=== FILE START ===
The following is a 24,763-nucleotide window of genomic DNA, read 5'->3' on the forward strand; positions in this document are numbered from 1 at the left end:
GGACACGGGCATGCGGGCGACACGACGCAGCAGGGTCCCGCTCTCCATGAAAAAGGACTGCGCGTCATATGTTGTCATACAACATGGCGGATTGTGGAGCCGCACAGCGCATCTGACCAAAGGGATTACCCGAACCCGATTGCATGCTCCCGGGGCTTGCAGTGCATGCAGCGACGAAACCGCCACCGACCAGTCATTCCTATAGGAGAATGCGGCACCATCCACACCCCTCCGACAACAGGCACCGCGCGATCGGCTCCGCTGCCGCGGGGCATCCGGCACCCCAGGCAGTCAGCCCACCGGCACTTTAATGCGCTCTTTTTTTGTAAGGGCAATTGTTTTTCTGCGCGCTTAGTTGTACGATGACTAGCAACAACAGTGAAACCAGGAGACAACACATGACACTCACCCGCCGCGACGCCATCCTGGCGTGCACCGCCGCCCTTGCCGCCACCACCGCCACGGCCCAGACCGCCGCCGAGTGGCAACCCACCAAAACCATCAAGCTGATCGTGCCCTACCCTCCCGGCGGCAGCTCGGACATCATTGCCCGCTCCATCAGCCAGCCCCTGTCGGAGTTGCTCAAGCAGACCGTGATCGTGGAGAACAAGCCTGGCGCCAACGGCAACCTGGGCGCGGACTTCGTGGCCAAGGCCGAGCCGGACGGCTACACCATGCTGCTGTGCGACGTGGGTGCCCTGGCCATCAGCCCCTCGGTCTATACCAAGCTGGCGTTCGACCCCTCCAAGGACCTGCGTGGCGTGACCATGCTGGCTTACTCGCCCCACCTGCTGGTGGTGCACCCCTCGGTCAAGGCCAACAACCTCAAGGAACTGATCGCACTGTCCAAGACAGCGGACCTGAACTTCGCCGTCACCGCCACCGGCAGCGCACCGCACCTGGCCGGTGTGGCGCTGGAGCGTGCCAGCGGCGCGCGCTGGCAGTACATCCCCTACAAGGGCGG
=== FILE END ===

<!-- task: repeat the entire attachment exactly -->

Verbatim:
The following is a 24,763-nucleotide window of genomic DNA, read 5'->3' on the forward strand; positions in this document are numbered from 1 at the left end:
GGACACGGGCATGCGGGCGACACGACGCAGCAGGGTCCCGCTCTCCATGAAAAAGGACTGCGCGTCATATGTTGTCATACAACATGGCGGATTGTGGAGCCGCACAGCGCATCTGACCAAAGGGATTACCCGAACCCGATTGCATGCTCCCGGGGCTTGCAGTGCATGCAGCGACGAAACCGCCACCGACCAGTCATTCCTATAGGAGAATGCGGCACCATCCACACCCCTCCGACAACAGGCACCGCGCGATCGGCTCCGCTGCCGCGGGGCATCCGGCACCCCAGGCAGTCAGCCCACCGGCACTTTAATGCGCTCTTTTTTTGTAAGGGCAATTGTTTTTCTGCGCGCTTAGTTGTACGATGACTAGCAACAACAGTGAAACCAGGAGACAACACATGACACTCACCCGCCGCGACGCCATCCTGGCGTGCACCGCCGCCCTTGCCGCCACCACCGCCACGGCCCAGACCGCCGCCGAGTGGCAACCCACCAAAACCATCAAGCTGATCGTGCCCTACCCTCCCGGCGGCAGCTCGGACATCATTGCCCGCTCCATCAGCCAGCCCCTGTCGGAGTTGCTCAAGCAGACCGTGATCGTGGAGAACAAGCCTGGCGCCAACGGCAACCTGGGCGCGGACTTCGTGGCCAAGGCCGAGCCGGACGGCTACACCATGCTGCTGTGCGACGTGGGTGCCCTGGCCATCAGCCCCTCGGTCTATACCAAGCTGGCGTTCGACCCCTCCAAGGACCTGCGTGGCGTGACCATGCTGGCTTACTCGCCCCACCTGCTGGTGGTGCACCCCTCGGTCAAGGCCAACAACCTCAAGGAACTGATCGCACTGTCCAAGACAGCGGACCTGAACTTCGCCGTCACCGCCACCGGCAGCGCACCGCACCTGGCCGGTGTGGCGCTGGAGCGTGCCAGCGGCGCGCGCTGGCAGTACATCCCCTACAAGGGCGG